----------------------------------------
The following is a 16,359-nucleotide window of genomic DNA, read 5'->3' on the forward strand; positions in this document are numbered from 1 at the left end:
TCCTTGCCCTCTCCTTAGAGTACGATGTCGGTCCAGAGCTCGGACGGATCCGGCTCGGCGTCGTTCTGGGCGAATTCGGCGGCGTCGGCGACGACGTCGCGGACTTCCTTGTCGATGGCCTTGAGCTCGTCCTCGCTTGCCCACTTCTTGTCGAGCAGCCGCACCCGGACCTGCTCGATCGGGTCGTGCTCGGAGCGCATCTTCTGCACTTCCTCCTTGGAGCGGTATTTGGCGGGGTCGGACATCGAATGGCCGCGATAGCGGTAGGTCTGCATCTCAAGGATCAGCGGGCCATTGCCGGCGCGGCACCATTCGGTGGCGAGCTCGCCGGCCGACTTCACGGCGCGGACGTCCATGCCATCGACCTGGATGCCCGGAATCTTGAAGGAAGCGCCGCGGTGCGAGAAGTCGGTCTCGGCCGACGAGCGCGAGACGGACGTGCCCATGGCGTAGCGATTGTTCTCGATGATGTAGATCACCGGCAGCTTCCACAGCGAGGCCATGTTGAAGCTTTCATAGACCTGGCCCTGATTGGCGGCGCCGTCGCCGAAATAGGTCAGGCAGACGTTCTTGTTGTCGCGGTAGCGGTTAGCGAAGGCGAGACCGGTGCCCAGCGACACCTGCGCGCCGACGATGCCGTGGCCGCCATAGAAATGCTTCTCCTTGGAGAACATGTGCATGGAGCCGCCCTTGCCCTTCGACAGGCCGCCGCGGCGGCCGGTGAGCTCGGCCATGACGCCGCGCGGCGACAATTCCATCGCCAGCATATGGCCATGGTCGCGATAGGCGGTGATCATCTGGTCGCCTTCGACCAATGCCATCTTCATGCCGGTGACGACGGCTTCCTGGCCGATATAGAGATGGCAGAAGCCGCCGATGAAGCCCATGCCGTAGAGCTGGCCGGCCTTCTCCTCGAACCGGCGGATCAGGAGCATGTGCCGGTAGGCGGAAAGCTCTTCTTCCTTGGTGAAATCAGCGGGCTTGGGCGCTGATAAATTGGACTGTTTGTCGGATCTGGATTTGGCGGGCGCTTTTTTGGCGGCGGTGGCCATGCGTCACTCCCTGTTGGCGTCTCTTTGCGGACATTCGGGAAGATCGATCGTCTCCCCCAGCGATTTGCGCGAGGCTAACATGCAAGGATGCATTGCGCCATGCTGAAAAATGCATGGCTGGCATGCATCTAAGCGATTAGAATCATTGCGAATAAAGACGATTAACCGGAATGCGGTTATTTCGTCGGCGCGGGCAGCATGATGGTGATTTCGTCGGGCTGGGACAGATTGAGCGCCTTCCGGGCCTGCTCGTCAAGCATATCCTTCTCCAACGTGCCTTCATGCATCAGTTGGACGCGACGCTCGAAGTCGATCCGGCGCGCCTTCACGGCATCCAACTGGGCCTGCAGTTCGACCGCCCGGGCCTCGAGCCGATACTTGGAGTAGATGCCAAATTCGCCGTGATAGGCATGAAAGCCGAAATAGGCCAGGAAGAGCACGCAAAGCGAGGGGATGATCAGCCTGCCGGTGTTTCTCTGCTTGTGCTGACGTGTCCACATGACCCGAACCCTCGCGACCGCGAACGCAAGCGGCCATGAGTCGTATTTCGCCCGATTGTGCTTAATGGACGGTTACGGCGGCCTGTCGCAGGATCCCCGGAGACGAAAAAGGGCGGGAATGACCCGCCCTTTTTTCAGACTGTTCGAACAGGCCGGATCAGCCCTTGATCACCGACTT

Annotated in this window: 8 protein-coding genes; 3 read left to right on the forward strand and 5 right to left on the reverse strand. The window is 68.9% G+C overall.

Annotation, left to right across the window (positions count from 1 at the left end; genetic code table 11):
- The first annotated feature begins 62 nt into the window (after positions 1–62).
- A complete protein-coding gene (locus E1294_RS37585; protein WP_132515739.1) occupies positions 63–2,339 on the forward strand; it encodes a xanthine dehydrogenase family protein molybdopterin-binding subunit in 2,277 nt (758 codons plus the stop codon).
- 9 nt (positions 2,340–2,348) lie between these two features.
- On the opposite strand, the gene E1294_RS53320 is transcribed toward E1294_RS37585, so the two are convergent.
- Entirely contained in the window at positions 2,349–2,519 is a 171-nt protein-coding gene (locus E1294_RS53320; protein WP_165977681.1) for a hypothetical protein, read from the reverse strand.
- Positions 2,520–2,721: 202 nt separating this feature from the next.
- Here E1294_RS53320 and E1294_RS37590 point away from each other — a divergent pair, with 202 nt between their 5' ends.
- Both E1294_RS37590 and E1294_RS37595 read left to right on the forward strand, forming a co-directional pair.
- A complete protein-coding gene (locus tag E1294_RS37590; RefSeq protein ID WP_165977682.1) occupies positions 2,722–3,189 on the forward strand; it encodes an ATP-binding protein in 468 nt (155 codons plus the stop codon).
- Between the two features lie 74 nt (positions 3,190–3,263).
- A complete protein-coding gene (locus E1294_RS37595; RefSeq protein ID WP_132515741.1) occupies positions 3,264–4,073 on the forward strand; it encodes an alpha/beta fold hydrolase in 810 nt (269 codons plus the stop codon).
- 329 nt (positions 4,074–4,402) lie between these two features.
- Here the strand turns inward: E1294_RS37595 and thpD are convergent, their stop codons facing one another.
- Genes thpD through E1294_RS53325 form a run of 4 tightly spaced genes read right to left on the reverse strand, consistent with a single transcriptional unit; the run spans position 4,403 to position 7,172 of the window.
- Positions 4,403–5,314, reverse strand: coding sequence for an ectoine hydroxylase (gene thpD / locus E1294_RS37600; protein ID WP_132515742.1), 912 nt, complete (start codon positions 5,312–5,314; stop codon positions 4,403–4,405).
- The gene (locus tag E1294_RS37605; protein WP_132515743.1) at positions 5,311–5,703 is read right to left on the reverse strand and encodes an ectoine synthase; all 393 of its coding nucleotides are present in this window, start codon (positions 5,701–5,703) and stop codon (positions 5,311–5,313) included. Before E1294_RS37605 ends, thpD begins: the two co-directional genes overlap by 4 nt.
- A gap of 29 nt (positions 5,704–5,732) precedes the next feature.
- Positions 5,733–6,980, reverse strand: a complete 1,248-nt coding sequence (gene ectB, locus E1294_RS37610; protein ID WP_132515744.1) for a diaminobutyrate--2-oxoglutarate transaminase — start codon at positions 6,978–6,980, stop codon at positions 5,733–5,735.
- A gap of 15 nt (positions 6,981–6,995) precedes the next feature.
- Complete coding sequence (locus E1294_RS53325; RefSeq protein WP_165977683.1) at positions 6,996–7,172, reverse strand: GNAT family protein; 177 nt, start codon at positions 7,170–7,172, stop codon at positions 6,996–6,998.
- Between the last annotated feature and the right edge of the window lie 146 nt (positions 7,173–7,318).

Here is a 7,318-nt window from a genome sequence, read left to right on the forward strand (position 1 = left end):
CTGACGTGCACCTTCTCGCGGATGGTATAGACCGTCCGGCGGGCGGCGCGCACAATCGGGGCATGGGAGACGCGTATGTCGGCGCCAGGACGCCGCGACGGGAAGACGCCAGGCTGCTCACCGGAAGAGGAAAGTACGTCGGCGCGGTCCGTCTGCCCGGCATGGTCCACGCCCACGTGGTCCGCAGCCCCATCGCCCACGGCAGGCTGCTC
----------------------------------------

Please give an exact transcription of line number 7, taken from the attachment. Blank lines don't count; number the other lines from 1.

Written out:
- 9 nt (positions 2,340–2,348) lie between these two features.